'Sideways' 10th Anniversary Celebrated at Reunion With Alexander Payne, Paul Giamatti

Michael Cervin

The 2004 film celebrated the milestone by raising $100,000 for Direct Relief International at the ranch of Jim Clendenen, the Au Bon Climat winemaker whose Pinot Noir was featured in the film.

When Sideways was released in 2004, those involved with the comedy had no way of knowing it would be nominated for five Oscars, including a win for adapted screenplay; rake in $72 million domestically at the box office; supercharge wine and tourism in Santa Barbara; boost Pinot Noir sales and famously malign Merlot.

On the 10th anniversary of the film, director Alexander Payne, star Paul Giamatti and other cast and crew met at the ranch of Jim Clendenen, winemaker of Au Bon Climat, whose Pinot Noir was featured in the film, to partake in a fundraiser and reunion. The $1,000-a-plate five-course meal, which raised $100,000 for Direct Relief International, was held in a tent lined with stills of the film and with appropriately spectacular views of vineyards. One hundred guests attended, including Gary Newman, who is chairman of 20th Century Fox Television and the owner of Jorian Hill Winery in Santa Ynez, and his wife, Jeanne Newman of law firm Hansen, Jacobson, which represents the creators of scripted television dramas such as CSI: Miami, Heroes and Mad Men.

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Sideways created an unexpected economic windfall for Santa Barbara when it originally hit theaters. "I had no idea this would have happened," Payne tells The Hollywood Reporter. "We were just making a movie. You never think about things like this, nor can you predict it."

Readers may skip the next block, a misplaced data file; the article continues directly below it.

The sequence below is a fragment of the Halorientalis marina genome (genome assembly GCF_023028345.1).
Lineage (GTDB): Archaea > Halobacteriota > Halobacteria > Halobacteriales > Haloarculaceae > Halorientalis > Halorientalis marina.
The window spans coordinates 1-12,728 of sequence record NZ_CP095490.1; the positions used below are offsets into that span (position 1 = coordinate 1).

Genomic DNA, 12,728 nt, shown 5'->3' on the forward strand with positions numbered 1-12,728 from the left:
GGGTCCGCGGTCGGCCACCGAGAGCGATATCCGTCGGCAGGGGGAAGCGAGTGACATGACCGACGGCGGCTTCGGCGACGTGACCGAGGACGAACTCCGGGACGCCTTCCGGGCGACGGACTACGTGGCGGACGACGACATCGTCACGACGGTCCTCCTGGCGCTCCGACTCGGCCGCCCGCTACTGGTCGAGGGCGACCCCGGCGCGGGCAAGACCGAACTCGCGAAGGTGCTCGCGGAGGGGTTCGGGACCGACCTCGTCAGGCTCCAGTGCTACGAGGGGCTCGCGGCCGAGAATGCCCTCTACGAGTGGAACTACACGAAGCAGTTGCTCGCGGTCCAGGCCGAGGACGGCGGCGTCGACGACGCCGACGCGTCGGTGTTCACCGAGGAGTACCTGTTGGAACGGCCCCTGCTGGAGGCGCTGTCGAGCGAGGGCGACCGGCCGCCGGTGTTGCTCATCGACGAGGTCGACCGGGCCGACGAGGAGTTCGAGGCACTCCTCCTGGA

Giamatti held the same view. "I’ve never been involved with something like this," he said. "It’s gratifying to know that the film has actually had a measured economic impact on this area."

The film shot for 10 weeks in the region, and three of those days were at The Hitching Post restaurant, which saw a 30 percent increase in business after the film was released and sustained that level for three years. "Our wine sales doubled and restaurant revenue quadrupled, and we were able to get an air conditioner. Thank you, Alexander," said owner Frank Ostini, also one of the chefs for the reunion event. Even now, the restaurant is routinely packed.

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Four years after the film's release, a 2008 study showed that nearly 16 percent of the eight million visitors to Santa Barbara County said they came for the wine, including Merlot. In the film, Miles (Giamatti) vehemently proclaims he won’t drink Merlot and praises the virtues of Pinot Noir. That registered in the minds of the public: Within two years, sales of Pinot Noir increased 15 percent, while Merlot dropped about two percent in sales. The result of a line in a movie? Yes and no. Merlot had been over-planted to begin with, and there was a surplus of inadequate Merlot flooding the market.

The success of the film also spawned a Japanese language remake, Saidoweizu, literally translated as "Something called Sideways," which transported the location to Napa.

Ten years on, the residual effects of Sideways are still felt, though they have diminished. Wendy Chuck — costume designer for all of Payne’s films, including his latest, San Andreas, currently in production — seemed stunned at the reception she and the cast and crew received Saturday night. "I’m astonished for a movie to have such legs," she said. "It’s a true honor to have been involved with Sideways."